We must first have a clear definition of what Islamic fundamentalism is, as the term is widely used, without a universally accepted definition. From a historical perspective, fundamentalist and reactionary interpretation of Islam began only a few decades after Islam first appeared some 1400 years ago. In modern times and during the twentieth century, too, fundamentalist movements sprang up in different parts of the world as isolated, weak movements. But what we call Islamic fundamentalism today came to prominence with the rise to power of Khomeini in Iran in 1979 and began to have an impact on the Middle East and the world by relying on the resources of a state as large as Iran. So even though Islamic fundamentalism predates the mullah’s regime, it never had the level of organisation and scale of activity that it has had since Khomeini rose to power 26 years ago.
Iran enjoys a unique position in the world of Islam due to, among other factors, its strategic location, natural resources, and historical and cultural role in the development of the Islamic civilization. Thus, the mullahs’ victory quickly turned Tehran into the world capital of fundamentalists-similar to the relationship between Moscow and Marxism. More significant than money or arms, Tehran provided the fundamentalist currents with inspirational, political, regional, and international support.
Terrorism is a tactic, a function, and a method whose driving force is an ideological and political goal. Without such a driving force, terrorism would dry up and fail. In the 1960s and 1970s, terrorism was based on nationalist, secular views and in many cases was chauvinistic. For reasons that we will not discuss here, it started to decline in the second half of the 1970s. Despite the fact that reactionary religious movements existed throughout the twentieth century, they were never in a position to engage in terrorist activities until recently.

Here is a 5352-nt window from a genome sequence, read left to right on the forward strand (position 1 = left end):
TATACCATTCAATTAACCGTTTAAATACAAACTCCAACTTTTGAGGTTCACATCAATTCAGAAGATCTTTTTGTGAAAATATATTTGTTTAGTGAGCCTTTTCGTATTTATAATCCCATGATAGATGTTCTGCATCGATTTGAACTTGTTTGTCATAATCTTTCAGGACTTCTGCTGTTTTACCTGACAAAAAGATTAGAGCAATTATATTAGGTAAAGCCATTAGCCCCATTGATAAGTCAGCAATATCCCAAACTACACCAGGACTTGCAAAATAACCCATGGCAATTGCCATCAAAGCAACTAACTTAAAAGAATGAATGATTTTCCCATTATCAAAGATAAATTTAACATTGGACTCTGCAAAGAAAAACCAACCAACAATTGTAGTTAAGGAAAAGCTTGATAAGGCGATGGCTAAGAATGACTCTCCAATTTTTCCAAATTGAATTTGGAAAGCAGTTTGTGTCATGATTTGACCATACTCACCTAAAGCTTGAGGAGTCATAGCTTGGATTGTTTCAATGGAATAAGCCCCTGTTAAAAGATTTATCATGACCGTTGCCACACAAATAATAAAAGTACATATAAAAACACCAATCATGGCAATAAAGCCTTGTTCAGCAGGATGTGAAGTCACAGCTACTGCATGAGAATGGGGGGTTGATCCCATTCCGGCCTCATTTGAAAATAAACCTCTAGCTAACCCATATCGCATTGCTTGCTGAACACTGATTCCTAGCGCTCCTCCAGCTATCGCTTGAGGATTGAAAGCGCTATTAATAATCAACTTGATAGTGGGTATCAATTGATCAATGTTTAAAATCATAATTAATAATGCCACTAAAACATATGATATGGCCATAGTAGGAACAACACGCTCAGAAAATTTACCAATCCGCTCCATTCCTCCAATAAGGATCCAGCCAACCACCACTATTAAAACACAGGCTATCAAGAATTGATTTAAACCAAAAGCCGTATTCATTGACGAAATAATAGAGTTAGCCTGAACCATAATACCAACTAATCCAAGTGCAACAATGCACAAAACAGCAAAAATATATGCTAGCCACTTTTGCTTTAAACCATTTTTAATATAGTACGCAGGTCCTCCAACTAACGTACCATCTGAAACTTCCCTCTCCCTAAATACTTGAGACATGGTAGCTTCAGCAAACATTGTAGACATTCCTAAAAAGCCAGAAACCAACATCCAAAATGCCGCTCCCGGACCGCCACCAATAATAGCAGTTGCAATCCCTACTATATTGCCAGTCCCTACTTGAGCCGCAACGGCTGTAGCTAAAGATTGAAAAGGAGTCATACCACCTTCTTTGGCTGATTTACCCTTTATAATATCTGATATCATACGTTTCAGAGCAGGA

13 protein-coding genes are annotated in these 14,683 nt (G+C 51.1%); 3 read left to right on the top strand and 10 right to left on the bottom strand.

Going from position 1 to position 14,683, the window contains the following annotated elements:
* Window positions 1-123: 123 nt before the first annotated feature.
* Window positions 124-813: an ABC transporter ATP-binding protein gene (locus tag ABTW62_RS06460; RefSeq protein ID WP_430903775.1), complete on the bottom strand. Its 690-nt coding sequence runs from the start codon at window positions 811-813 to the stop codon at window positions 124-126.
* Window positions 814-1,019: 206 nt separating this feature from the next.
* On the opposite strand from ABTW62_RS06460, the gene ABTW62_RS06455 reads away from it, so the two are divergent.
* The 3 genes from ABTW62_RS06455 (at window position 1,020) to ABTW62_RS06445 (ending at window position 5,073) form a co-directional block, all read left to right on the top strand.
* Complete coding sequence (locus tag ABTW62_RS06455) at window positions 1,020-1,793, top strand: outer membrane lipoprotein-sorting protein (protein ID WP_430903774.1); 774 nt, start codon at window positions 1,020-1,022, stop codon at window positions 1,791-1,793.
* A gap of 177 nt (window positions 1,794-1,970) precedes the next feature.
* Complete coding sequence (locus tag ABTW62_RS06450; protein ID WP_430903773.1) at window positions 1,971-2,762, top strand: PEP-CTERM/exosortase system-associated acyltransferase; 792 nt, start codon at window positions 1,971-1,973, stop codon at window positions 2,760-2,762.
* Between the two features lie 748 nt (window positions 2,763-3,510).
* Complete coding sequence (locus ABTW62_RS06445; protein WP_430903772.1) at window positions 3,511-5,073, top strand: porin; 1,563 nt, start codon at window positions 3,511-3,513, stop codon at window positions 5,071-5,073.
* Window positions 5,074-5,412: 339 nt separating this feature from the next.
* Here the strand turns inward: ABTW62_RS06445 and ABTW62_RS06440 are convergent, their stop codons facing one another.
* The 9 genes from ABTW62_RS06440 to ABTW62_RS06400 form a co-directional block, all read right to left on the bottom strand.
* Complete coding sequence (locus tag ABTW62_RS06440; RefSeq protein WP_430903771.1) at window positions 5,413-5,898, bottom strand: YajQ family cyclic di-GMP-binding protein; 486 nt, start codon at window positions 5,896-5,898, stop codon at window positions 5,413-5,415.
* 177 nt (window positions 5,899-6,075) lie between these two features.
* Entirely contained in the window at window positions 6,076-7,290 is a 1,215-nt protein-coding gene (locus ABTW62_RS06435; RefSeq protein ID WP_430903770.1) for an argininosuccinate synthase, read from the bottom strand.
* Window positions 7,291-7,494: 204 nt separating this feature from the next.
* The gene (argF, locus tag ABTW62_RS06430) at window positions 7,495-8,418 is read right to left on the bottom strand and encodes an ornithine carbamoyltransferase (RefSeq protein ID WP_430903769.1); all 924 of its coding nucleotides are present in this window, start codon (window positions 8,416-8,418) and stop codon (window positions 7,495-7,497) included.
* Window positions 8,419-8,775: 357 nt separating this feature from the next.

The doctrine of Vellayat faghieh (the rule of the jurist) was first published by Khomeini in 1970. After assuming power in 1979 he completed this doctrine as â€œvellayate Motlaghe Faghiehâ€ (the absolute rule of the Jurist).
Nuclear arms, in the mullahs’ view, are "the most strategic guarantee" for their survival in the future of the region. In 1991, Ata’ollah Mohajerani, one of Rafsanjani’s deputies, also laid emphasis on the need to obtain atomic weapons. "Since the enemy has atomic facilities," he said, "Islamic countries must be armed with the same capacity." As the majlis speaker in 1989, Rafsanjani underscored the need to obtain an atomic arsenal, stressing that Iran cannot ignore the reality of the modem world’s atomic weapons.
While fundamentalism has become the new global threat, what is the strategic response to this threat? The response, in a word, is democratic Islam. Clearly, no one could warn the world’s 1.5 billion Muslims or 750 million Muslim women against the threat of fundamentalism with an un-Islamic model. So the central issue in our response is Islam itself. It is the genuine, democratic Islam that exposes the true nature of Islamic fundamentalism and provides an alternative to it.
Tehran, Iran, Sep. 17 â€“ An Iranian man was hanged in public in the volatile town of Ahwaz, southwest Iran, on Saturday morning, Iran state-run news agency reported.
Tehran, Iran, Oct. 10 â€“ A Majlis (Parliament) deputy from the central city of Isfahan told reporters that there was an urgent need to act against â€œcorruption and mal-veilingâ€ by women in society, state media reported on Monday.
Tehran, Iran, Sep. 09 â€“ Female restaurant managers in Iran will be required to name a man as the person who will carry out the management on their behalf, or else their businesses will be shut down, the countryâ€™s police force announced on Friday.
According to the Public Places Inspection Office of the para-military police, Iranian restaurants must be managed by men to prevent â€œsocial corruptionâ€.